Paperless is the future, especially when it comes to health. In the next two years, the way Dubai's patients and doctors access medical records will be changed as an integrated health record system is introduced.

The Dubai Health Authority's (DHA) Electronic Medical Record (EMR) initiative was launched by HH Sheikh Hamdan bin Mohammed bin Rashid Al Maktoum, Crown Prince of Dubai and Chairman of the Dubai Executive Council, on February 21 as part of the Dubai Smarter, Dubai Healthier project.

EMR, or the Salama system, will create a unique electronic record for all DHA entities; that is, for all patients at public hospitals and health centers. At the same time, the Electronic Health Record (HER) or NABIDH (Network Analysis Backbone Integrated Dubai Health), which means pulse in Arabic, will integrate medical records of patients by transferring them to private hospitals. The system will bring together DHA entities, health experts from 34 hospitals, and 2,270 private health centers. EMR systems have been implemented in Dubai since 2010, and DHA began evaluating hospitals for a universal electronic medical record system back in 2011. This project, which hopes to turn Dubai into the city of the future, is expected to go live by the first quarter of 2018, and will be the biggest integrated electronic patient information system in the Middle East. The sheer volume of health data generated by this system will help Dubai plan public health policies based on statistical evidence. The EMR system will not only help individual healthcare institutions to quickly access a patient's medical records, but will also efficiently transfer records between entities. Above all, this will benefit the patients, whose data will be stored under a single file system, rather than having numerous files spread across different hospitals and clinics.

A patient's file will include every treatment and condition, including medical allergies, blood group, lifestyle diseases, and even the name of the doctors who treated the patient. Through the Salama system, allergy warnings and real-time alerts will be provided to doctors in order to draw attention to changes in the patient's medication or condition, thus minimizing risk of medication errors. At the same time, this information will be stored in a Central Command System that can be access by essential services such as ambulance services, pharmacies, Dubai Civil Defence, immigration, and the municipality. On the other hand, patients will also be able to access their medical records through a patient portal anywhere in the world. The collected data is expected to help Dubai develop directed policies; for example, effective disease management programs and guidelines. The system will eventually be linked to the National Unified Medical Record (NUMR) to be implemented by the Ministry of Health and Prevention. Research groups will be able to analyze the data, and the results can then be used by healthcare authorities to devise evidence-based policies to address major public health issues. So far, authorities have assured that the medical data will be highly secure and will also help tackle instances of insurance fraud. Another useful aspect of this system is that doctors in Dubai will be able to receive the health information on medical tourists before their arrival. This more efficient healthcare system is part of the preparatory measures to establishing Dubai as the world's largest medical tourism hub.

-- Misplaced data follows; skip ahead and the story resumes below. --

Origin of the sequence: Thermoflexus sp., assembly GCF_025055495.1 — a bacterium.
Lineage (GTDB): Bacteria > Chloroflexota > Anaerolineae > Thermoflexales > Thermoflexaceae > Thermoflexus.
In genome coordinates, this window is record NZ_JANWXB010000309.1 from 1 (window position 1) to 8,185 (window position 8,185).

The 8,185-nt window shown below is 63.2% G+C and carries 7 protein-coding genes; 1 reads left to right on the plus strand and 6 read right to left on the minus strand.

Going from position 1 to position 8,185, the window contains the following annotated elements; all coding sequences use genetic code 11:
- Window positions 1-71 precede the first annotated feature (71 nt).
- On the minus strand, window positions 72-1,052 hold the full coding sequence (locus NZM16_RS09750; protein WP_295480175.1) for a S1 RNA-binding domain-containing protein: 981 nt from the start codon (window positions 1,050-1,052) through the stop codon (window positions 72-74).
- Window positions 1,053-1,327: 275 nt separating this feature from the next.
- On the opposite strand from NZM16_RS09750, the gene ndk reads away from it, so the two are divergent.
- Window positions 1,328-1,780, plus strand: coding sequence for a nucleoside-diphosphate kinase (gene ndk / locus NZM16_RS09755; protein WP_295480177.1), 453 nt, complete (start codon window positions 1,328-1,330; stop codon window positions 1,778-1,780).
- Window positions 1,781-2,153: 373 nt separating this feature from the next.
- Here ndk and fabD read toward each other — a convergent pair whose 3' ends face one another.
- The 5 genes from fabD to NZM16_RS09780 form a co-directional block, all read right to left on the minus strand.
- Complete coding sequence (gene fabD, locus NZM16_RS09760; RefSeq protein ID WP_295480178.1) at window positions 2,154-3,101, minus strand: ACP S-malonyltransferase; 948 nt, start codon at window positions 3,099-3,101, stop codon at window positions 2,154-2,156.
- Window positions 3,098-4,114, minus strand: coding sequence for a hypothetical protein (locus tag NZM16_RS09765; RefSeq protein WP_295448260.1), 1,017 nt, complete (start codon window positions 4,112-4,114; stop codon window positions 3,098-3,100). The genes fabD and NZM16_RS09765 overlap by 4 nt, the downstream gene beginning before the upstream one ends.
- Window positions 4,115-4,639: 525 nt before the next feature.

The collected data will be used as an analytical tool for general health management as well as for the management of disease outbreaks. This system promises to play an important role in the effective implementation of preventive healthcare policies. Even though the integrated system is still at the concept stage, it is expected to change the face of healthcare service in Dubai and, once it is linked to the other Emirates, it will give a comprehensive and clear picture of the magnitude and the direction of the UAE's healthcare services.